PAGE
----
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Emu Bush | Australian Native Growing & Care Guide

With over 100 species forming a part of this subfamily of plants, the Emu bush is a stand out thanks to its silvery-green tapered foliage that shoulders soft, tubular radiant red to orange flowers.

These delicate flaring flowers are cherished by nectar-loving birds, bees, and butterflies so this plant is great for those interested in adding a touch of wild lusciousness to their gardens.

We are very passionate about our Australian natives so let’s take a deeper look into what makes this shrub so special and how you can grow, care, and use this evergreen in your garden.  

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Plant Name:

Emu Bush 

Genus:

Eremophila

Species:

 glabra

Common Names:

Emu Bush, Tar Bush

Location:

Outdoors

Type:

Shrub

Growth:

0.3 to 3m tall, 1 to 3m wide

Sun requirements:

Full Sun

Foliage Colour:

Silver Green

Flower Colour:

Orange, Red, Yellow

Flowering:

Winter to Spring

Maintenance level:

Low

Poisonous for pets:

Non-toxic to cats and dogs

Introducing Emu Bush

Emu bush or Eremophila glabra is endemic to Australia and forms a part of the Scrophulariaceae family

Emu bush or Eremophila glabra is endemic to Australia and forms a part of the Scrophulariaceae family. Commonly referred to as Tar Bush, this plant grows natively in the inland arid parts of Australia where it thrives in a mostly dry climate. 

Growers have however also had success cultivating emu bush in more temperate climates. There are a couple of popular garden plant varieties that form a part of the Eremophila genus ranging from small prostrate shrubs to taller upright shrubs. Emu bush itself can be low-growing or sometimes grow in a more upright fashion. 

Eremophila glabra is a medium shrub identifiable by its grey-green open foliage and red, orange or sometimes yellowish tubular flowers that bloom between autumn and spring. This fast-growing shrub has a habit of spreading and is very water-wise.

Commonly used as a feature plant for drier gardens, emu bush can also be potted for use as an ornamental accent in outdoor spaces. Low-growing varieties are often used as a native ground cover that can suppress weeds and help stabilise the soil. 

Popular Eremophila Varieties

  • Eremophila Glabra – Known as tar bush, this medium variety of shrub is the most accessible and features red, orange, or yellow tubular flowers with grey to green lance-shaped leaves that taper gradually towards the stem. 
  • Eremophila Nivea – Known as silky eremophila, this smaller variety of shrub is a flowering plant that is declared rare in nature. It has hairy branches and leaves with blue, purple or violet flowers.
  • Eremophila Biserrata – Known as prostrate eremophila, this shrub is a low-growing variety that has snake-like stems with serrated leaves and flowers that bloom in green and yellow.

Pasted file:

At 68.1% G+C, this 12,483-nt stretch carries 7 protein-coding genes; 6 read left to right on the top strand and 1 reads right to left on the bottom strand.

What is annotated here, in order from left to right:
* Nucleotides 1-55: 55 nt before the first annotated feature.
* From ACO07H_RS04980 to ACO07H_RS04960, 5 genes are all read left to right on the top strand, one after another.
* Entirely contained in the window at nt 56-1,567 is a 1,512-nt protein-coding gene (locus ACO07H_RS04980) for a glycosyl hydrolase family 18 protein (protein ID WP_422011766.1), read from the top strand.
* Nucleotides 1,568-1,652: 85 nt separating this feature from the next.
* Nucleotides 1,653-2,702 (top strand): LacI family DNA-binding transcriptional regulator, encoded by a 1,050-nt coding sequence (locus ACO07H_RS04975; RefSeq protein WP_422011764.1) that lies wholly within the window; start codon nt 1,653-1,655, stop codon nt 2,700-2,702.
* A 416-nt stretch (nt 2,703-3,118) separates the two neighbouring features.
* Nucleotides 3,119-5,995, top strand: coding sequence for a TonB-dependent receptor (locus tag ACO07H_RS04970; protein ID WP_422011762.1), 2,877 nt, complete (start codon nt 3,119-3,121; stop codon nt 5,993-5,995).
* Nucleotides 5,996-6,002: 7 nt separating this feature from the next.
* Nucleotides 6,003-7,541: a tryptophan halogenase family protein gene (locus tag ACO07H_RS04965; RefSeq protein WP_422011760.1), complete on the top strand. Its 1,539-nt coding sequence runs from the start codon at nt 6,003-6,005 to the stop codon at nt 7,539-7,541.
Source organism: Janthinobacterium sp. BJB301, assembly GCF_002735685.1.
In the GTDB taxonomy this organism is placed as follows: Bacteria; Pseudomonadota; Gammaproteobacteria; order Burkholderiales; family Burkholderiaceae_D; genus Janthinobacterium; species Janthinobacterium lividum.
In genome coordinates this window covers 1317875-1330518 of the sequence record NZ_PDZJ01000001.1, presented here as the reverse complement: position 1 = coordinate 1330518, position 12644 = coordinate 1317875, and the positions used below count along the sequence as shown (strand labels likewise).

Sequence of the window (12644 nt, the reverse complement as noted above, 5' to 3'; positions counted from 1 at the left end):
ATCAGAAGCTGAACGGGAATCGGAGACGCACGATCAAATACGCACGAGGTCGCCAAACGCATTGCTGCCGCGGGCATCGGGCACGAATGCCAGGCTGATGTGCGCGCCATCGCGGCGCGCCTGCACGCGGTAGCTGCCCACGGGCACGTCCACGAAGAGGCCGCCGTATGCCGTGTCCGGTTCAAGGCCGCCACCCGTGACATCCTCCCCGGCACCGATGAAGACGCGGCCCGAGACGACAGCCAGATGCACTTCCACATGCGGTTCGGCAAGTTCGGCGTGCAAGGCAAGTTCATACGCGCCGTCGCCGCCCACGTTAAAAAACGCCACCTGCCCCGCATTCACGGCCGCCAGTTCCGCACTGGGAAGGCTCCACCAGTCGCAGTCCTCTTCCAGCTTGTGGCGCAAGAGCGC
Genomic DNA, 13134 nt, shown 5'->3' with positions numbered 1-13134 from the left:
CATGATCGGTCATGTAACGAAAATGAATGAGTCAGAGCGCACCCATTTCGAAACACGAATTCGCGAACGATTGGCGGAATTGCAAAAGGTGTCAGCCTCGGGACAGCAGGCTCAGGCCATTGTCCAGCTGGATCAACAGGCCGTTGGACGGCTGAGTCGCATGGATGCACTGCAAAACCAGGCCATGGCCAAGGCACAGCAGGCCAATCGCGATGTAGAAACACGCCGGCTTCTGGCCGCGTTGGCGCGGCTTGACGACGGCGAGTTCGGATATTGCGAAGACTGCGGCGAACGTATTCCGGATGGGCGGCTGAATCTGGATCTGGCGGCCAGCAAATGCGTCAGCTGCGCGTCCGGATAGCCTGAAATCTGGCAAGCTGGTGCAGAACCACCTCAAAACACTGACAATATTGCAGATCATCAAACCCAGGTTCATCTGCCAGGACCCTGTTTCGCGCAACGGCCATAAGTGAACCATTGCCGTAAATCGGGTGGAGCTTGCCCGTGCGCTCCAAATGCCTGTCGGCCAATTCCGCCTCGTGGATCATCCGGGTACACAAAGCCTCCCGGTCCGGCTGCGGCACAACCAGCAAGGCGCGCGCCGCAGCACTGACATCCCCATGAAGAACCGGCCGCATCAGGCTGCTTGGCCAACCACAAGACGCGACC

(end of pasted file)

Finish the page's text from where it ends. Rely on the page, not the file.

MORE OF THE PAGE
• Eremophila Laanii – Known as ‘Pink Beauty’, this variety is taller and grows more like an upright shrub or small tree with long tangling branches and purple to pink flowers.

Luckily, these varieties all share the same needs when it comes to growing conditions and care so this guide can be applied to any one of them.

Since the other varieties are rarer and therefore grown less, we will be focusing on the Eremophila Glabra variety for this guide.

Growing Emu Bush

Growing Emu Bush

This plant is the perfect pick for drier areas and gardens thanks to its hardy nature. Being native to arid inland areas of the country, this shrub can tolerate long dry spells and is easy to grow given the right location and environment. It is however not suited for cool climates.

Emu bush can also be successfully grown in more temperate areas where it is essential to provide the plant with good drainage and lots of sunlight. A shorter lifespan can often be expected in more temperate conditions. 

Many growers prefer to seek out healthy plants from reputable native nurseries that can simply be transplanted into their gardens. However, these shrubs can also be propagated using softwood cuttings.

It is not recommended to try to propagate this plant using seeds as it is known to be an unreliable method. 

Eremophila Propagation

Propagation Eremophila Using Cuttings

Members from this family can be propagated using stem cuttings from the current season’s growth. To propagate emu bush using cuttings, you can follow these simple steps:

  • Using a sharp knife or sharp scissors, take cuttings of about 75 to 100mm in length from a healthy plant after the flowing season has passed.
  • Carefully remove the leaves from the lower two-thirds of the stem. 
  • To improve your chances of success, you can “wound” the lower stem and remove a sliver of bark. Then dip the stem into some rooting hormone. 
  • Place the cutting into your potting mix and cover lightly with the soil. 
  • Water well and place the container in a warm location that gets a lot of light.
  • New roots can start to develop in about 4 to 6 weeks.